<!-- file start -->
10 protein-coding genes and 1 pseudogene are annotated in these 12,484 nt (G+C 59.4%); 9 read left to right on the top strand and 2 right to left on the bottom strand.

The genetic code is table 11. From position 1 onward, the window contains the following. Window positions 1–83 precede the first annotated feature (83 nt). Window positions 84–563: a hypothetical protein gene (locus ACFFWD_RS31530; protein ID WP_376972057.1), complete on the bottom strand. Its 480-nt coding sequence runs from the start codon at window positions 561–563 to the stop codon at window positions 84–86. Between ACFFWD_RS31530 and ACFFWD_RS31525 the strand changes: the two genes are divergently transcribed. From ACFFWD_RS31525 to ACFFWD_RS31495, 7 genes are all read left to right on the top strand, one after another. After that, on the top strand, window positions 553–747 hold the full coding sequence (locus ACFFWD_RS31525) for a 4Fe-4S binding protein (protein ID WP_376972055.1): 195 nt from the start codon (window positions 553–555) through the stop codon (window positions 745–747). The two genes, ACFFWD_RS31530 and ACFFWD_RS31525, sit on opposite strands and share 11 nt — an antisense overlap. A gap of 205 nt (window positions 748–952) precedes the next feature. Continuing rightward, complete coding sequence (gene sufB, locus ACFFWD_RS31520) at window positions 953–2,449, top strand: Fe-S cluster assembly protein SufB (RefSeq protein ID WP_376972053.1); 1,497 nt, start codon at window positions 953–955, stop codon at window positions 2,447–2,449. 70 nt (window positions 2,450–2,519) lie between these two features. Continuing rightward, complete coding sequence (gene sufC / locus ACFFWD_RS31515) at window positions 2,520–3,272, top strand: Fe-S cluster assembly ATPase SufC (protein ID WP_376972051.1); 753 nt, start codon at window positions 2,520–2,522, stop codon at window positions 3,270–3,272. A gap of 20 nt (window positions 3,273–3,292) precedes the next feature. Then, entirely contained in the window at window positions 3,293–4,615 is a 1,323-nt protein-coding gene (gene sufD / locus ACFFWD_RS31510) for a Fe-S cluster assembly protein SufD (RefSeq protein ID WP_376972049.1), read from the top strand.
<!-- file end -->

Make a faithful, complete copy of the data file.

10 protein-coding genes and 1 pseudogene are annotated in these 12,484 nt (G+C 59.4%); 9 read left to right on the top strand and 2 right to left on the bottom strand.

The genetic code is table 11. From position 1 onward, the window contains the following. Window positions 1–83 precede the first annotated feature (83 nt). Window positions 84–563: a hypothetical protein gene (locus ACFFWD_RS31530; protein ID WP_376972057.1), complete on the bottom strand. Its 480-nt coding sequence runs from the start codon at window positions 561–563 to the stop codon at window positions 84–86. Between ACFFWD_RS31530 and ACFFWD_RS31525 the strand changes: the two genes are divergently transcribed. From ACFFWD_RS31525 to ACFFWD_RS31495, 7 genes are all read left to right on the top strand, one after another. After that, on the top strand, window positions 553–747 hold the full coding sequence (locus ACFFWD_RS31525) for a 4Fe-4S binding protein (protein ID WP_376972055.1): 195 nt from the start codon (window positions 553–555) through the stop codon (window positions 745–747). The two genes, ACFFWD_RS31530 and ACFFWD_RS31525, sit on opposite strands and share 11 nt — an antisense overlap. A gap of 205 nt (window positions 748–952) precedes the next feature. Continuing rightward, complete coding sequence (gene sufB, locus ACFFWD_RS31520) at window positions 953–2,449, top strand: Fe-S cluster assembly protein SufB (RefSeq protein ID WP_376972053.1); 1,497 nt, start codon at window positions 953–955, stop codon at window positions 2,447–2,449. 70 nt (window positions 2,450–2,519) lie between these two features. Continuing rightward, complete coding sequence (gene sufC / locus ACFFWD_RS31515) at window positions 2,520–3,272, top strand: Fe-S cluster assembly ATPase SufC (protein ID WP_376972051.1); 753 nt, start codon at window positions 2,520–2,522, stop codon at window positions 3,270–3,272. A gap of 20 nt (window positions 3,273–3,292) precedes the next feature. Then, entirely contained in the window at window positions 3,293–4,615 is a 1,323-nt protein-coding gene (gene sufD / locus ACFFWD_RS31510) for a Fe-S cluster assembly protein SufD (RefSeq protein ID WP_376972049.1), read from the top strand.